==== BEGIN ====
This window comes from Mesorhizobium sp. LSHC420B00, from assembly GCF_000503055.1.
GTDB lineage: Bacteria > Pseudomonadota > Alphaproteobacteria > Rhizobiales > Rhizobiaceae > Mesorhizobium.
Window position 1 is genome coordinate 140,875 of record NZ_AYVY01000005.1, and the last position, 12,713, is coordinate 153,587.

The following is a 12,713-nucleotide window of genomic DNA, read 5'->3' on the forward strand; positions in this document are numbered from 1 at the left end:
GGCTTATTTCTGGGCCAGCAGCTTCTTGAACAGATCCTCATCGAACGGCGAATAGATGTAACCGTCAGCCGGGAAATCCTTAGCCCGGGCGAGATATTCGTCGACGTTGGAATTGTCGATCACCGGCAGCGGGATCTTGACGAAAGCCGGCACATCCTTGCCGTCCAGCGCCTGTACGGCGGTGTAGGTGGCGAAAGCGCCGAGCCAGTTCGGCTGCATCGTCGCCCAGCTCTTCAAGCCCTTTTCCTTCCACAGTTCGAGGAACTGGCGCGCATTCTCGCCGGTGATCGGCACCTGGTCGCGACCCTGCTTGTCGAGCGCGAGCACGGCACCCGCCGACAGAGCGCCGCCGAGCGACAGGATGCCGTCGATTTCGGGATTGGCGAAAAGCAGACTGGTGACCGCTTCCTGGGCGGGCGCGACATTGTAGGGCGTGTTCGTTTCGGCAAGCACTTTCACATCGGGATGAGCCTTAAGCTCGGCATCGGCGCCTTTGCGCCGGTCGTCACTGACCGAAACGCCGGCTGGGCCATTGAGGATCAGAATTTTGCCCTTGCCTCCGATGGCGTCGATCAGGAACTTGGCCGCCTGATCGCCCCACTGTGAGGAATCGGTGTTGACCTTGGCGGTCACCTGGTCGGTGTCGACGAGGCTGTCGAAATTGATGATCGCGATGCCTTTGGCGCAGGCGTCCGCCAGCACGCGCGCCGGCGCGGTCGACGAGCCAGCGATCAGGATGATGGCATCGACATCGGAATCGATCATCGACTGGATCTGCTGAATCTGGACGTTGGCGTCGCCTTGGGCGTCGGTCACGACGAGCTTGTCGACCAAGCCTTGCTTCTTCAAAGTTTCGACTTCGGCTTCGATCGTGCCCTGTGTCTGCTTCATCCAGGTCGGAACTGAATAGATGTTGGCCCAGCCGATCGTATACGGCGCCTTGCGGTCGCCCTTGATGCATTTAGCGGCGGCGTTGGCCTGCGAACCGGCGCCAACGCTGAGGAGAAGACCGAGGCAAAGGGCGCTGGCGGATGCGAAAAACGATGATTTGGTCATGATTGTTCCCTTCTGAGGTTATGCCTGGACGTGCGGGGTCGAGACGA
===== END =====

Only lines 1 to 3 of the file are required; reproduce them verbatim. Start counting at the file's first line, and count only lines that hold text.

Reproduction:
This window comes from Mesorhizobium sp. LSHC420B00, from assembly GCF_000503055.1.
GTDB lineage: Bacteria > Pseudomonadota > Alphaproteobacteria > Rhizobiales > Rhizobiaceae > Mesorhizobium.
Window position 1 is genome coordinate 140,875 of record NZ_AYVY01000005.1, and the last position, 12,713, is coordinate 153,587.